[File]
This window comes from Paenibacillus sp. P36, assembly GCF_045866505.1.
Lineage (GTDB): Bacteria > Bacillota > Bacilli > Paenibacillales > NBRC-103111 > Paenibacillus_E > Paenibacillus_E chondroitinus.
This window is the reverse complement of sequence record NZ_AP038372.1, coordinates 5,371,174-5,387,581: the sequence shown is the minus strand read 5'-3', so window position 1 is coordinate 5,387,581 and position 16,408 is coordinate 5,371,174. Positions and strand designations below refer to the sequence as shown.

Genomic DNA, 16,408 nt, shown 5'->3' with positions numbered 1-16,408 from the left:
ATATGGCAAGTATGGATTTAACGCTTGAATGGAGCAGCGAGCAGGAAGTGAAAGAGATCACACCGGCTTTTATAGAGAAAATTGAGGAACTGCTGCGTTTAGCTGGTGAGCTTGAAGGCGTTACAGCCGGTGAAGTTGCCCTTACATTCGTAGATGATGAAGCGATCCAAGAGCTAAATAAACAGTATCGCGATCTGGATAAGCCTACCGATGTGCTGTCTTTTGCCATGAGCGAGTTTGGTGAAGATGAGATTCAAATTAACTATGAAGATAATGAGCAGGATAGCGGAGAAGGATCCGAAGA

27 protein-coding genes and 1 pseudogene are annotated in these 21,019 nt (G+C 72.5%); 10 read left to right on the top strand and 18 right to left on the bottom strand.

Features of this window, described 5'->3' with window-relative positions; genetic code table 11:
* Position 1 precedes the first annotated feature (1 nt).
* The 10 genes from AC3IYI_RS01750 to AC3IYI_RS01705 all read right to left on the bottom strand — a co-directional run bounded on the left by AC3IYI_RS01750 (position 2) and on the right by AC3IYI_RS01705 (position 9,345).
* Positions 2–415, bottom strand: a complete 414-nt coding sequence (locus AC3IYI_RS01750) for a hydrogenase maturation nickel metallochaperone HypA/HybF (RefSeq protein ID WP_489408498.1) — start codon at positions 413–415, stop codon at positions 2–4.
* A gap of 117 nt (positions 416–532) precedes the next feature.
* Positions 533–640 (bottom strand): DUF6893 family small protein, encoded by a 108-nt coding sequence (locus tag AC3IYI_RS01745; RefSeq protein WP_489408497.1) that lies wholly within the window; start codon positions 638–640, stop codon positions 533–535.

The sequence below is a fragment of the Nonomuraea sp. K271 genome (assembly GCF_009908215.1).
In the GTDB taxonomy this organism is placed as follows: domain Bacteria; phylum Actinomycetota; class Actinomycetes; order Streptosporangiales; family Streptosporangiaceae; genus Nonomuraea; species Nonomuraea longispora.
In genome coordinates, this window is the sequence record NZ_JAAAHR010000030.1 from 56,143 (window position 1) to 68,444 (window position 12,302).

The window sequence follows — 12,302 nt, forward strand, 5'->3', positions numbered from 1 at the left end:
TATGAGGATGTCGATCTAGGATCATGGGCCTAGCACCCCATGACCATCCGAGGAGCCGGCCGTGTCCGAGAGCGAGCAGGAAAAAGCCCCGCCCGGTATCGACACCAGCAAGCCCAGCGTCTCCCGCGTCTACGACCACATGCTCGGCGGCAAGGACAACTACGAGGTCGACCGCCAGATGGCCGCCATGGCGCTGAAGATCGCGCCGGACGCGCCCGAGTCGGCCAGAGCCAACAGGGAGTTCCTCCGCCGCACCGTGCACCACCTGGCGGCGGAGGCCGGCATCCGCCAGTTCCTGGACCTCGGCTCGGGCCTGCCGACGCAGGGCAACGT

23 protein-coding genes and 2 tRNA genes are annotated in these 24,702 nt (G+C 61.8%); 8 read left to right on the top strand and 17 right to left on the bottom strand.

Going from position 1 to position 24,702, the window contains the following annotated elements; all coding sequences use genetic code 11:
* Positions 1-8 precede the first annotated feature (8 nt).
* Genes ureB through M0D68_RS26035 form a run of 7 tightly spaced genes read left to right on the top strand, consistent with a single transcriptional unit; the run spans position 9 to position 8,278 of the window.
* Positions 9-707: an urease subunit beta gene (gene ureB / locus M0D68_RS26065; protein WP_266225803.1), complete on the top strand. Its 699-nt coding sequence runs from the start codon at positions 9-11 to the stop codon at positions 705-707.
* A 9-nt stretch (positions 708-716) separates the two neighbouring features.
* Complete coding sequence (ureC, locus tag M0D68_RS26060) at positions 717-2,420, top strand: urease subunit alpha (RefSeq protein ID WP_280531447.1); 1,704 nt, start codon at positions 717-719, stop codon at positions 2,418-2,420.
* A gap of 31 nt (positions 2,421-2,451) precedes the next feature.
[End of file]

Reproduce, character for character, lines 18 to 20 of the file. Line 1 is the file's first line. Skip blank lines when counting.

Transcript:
23 protein-coding genes and 2 tRNA genes are annotated in these 24,702 nt (G+C 61.8%); 8 read left to right on the top strand and 17 right to left on the bottom strand.

Going from position 1 to position 24,702, the window contains the following annotated elements; all coding sequences use genetic code 11:
* Positions 1-8 precede the first annotated feature (8 nt).